For The C-Class Estate has a seriously classy cabin, while low CO2 emissions mean attractive company car tax bills. You get plenty of kit, too – even a powered tailgate comes as standard.
Against None of the engines is particularly refined, and you need to add the optional air suspension to make the C-Class ride well at high speeds. The boot isn’t huge, either.
What Car? says
The Mercedes C-Class Estate is a good estate, but not one of the very best.
What Car? readers say
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There are 16 Mercedes-Benz C-Class versions available
Target Price team says:
There are certainly more practical estates available for this sort of money, so if a big boot is your priority, then you’re better off looking at larger executive models such as the BMW 5 Series or Audi A6 Avant.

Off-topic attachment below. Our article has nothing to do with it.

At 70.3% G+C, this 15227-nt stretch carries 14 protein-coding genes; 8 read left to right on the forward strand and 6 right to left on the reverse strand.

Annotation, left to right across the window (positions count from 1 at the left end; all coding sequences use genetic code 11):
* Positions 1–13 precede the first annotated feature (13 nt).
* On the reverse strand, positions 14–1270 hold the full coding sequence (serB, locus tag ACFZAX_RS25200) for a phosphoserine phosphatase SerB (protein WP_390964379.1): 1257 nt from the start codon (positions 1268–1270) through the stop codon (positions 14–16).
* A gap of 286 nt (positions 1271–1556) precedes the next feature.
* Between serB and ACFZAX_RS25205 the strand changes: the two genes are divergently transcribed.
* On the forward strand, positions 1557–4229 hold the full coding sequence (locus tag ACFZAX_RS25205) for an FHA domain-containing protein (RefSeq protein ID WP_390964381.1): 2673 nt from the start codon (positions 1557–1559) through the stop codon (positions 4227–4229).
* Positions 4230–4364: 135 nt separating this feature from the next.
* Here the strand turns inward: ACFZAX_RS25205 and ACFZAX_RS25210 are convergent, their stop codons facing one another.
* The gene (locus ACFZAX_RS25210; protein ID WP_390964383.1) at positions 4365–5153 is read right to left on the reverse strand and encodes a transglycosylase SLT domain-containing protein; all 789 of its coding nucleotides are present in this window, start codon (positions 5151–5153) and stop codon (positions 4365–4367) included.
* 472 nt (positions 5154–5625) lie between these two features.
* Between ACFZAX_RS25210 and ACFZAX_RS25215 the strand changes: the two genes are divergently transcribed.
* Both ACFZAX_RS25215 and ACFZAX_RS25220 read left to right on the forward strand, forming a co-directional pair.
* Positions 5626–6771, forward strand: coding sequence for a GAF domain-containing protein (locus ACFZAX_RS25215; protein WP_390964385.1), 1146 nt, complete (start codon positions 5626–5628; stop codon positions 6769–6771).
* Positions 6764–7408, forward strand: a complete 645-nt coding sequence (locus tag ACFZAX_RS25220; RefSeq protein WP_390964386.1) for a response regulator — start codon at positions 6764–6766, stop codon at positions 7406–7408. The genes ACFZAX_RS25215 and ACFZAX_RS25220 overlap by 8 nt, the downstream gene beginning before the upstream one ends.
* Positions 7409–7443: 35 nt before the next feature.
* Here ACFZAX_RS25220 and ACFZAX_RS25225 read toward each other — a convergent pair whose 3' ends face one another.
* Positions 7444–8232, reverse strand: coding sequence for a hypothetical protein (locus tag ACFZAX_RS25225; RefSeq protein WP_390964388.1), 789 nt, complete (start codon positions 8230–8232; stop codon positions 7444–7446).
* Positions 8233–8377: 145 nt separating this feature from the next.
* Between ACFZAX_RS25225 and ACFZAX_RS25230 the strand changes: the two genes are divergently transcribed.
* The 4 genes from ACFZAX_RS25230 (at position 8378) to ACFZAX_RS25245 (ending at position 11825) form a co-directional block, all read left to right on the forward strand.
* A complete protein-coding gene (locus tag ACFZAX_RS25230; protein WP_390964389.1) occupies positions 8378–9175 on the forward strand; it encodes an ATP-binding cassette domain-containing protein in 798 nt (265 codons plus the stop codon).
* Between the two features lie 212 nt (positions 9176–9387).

If you’re willing to trade outright boot space for more compact dimensions, however, the C-Class has plenty going for it. It’s well equipped and has a seriously plush cabin, while the standard powered tailgate and the simple way the rear seats fold down help make up for its average-sized boot.
The trouble is, an equivalent BMW 3 Series Touring is better to drive, just as spacious and costs significantly less to buy – and that’s before you’ve added air suspension to the C-Class, which you’ll want to do. In automatic form, the BMW also emits less CO2, making it cheaper to run as a company car.
In the end, then, as with the C-Class saloon, this estate version lags just behind its key rivals.